Access

You are not currently logged in.

Access your personal account or get JSTOR access through your library or other institution:

login

Log in to your personal account or through your institution.

If You Use a Screen Reader

This content is available through Read Online (Free) program, which relies on page scans. Since scans are not currently available to screen readers, please contact JSTOR User Support for access. We'll provide a PDF copy for your screen reader.

Age and Tectonic Significance of Permian Granites in Western Zanskar, High Himalaya

S. R. Noble, M. P. Searle and C. B. Walker
The Journal of Geology
Vol. 109, No. 1 (January 2001), pp. 127-135
DOI: 10.1086/317966
Stable URL: http://www.jstor.org/stable/10.1086/317966
Page Count: 9
  • Read Online (Free)
  • Download ($19.00)
  • Subscribe ($19.50)
  • Cite this Item
Since scans are not currently available to screen readers, please contact JSTOR User Support for access. We'll provide a PDF copy for your screen reader.
Age and Tectonic Significance of Permian Granites in Western
Zanskar, High Himalaya
Preview not available

Abstract

Abstract Field and U‐Pb geochronology data are presented for two new occurrences of Permian Himalayan granites, at Parkatchic (at ca. 270 Ma) and Sankoo (at \documentclass{aastex} \usepackage{amsbsy} \usepackage{amsfonts} \usepackage{amssymb} \usepackage{bm} \usepackage{mathrsfs} \usepackage{pifont} \usepackage{stmaryrd} \usepackage{textcomp} \usepackage{portland,xspace} \usepackage{amsmath,amsxtra} \usepackage[OT2,OT1]{fontenc} \newcommand\cyr{ \renewcommand\rmdefault{wncyr} \renewcommand\sfdefault{wncyss} \renewcommand\encodingdefault{OT2} \normalfont \selectfont} \DeclareTextFontCommand{\textcyr}{\cyr} \pagestyle{empty} \DeclareMathSizes{10}{9}{7}{6} \begin{document} \landscape $268\pm 5$ \end{document} Ma), western Zanskar. The granites were deformed during Late Eocene–Early Miocene metamorphism, and K‐Ar and Ar‐Ar systematics of micas and amphiboles were reset, as indicated by 40Ar/39Ar mica ages of 19–13 Ma. Permian granites from the High Himalaya were previously known only from one location but are significant because they are believed to be related to lower crustal melting that accompanied mafic volcanism (Panjal Trap volcanics) along the north Indian plate margin during rifting of Gondwana.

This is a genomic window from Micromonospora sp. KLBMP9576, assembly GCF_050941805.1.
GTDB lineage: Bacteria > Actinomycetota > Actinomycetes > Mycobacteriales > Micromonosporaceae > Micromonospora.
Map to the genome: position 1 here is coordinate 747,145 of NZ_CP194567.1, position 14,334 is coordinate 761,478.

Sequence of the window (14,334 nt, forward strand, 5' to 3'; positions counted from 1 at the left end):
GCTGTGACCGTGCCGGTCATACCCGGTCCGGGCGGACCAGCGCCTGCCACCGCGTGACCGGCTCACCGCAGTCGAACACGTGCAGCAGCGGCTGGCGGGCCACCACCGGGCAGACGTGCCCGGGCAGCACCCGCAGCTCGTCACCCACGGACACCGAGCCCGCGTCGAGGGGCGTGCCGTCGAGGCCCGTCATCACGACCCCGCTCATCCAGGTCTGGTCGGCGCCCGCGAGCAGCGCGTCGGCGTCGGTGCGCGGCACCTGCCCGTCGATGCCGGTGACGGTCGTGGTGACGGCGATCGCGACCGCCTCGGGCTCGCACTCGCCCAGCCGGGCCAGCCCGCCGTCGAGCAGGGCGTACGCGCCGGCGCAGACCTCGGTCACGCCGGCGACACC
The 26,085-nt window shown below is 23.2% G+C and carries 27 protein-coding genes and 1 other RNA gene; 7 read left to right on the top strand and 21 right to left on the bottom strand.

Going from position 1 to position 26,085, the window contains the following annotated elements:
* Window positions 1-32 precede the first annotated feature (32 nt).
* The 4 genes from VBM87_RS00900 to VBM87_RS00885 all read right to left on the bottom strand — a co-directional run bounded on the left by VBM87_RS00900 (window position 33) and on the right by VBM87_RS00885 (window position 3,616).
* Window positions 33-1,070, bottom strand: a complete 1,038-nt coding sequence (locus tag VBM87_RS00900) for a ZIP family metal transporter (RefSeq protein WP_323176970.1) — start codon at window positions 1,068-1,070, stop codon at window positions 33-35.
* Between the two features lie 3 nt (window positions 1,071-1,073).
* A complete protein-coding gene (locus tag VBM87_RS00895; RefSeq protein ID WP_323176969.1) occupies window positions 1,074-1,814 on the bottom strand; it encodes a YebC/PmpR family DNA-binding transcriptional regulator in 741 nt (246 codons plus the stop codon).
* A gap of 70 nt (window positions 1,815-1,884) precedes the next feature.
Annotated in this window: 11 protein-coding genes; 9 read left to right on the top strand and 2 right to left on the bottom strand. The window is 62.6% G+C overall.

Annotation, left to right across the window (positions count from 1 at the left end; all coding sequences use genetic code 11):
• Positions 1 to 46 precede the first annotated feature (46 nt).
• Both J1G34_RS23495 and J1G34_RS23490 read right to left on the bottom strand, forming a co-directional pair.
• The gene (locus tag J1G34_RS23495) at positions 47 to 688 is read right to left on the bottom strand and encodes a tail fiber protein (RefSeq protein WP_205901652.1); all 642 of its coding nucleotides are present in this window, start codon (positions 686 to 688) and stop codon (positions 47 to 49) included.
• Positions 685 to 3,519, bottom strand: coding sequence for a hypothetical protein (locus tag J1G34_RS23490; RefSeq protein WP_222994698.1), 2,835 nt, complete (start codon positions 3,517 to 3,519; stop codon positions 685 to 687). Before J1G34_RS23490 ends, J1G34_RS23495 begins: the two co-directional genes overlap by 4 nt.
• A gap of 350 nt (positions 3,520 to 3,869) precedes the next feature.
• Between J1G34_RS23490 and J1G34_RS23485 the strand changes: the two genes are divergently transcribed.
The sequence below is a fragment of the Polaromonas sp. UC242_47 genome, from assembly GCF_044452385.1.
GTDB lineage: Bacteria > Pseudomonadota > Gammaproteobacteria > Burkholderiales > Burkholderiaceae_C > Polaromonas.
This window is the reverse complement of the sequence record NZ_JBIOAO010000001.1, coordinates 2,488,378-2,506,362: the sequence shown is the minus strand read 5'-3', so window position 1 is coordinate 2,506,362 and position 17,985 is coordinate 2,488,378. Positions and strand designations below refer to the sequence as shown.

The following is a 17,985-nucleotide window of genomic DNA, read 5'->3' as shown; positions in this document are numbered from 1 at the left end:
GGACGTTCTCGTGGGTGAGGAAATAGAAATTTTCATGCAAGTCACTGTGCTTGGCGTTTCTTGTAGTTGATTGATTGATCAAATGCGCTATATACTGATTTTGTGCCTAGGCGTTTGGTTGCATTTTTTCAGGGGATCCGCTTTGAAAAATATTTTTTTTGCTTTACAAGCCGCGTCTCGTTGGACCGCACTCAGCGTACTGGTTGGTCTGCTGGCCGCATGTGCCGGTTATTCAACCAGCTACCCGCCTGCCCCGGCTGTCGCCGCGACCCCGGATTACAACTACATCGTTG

Page Thumbnails

  • Thumbnail: Page 
1
    1
  • Thumbnail: Page 
2
    2
  • Thumbnail: Page 
3
    3
  • Thumbnail: Page 
4
    4
  • Thumbnail: Page 
5
    5
  • Thumbnail: Page 
6
    6
  • Thumbnail: Page 
7
    7
  • Thumbnail: Page 
8
    8
  • Thumbnail: Page 
9
    9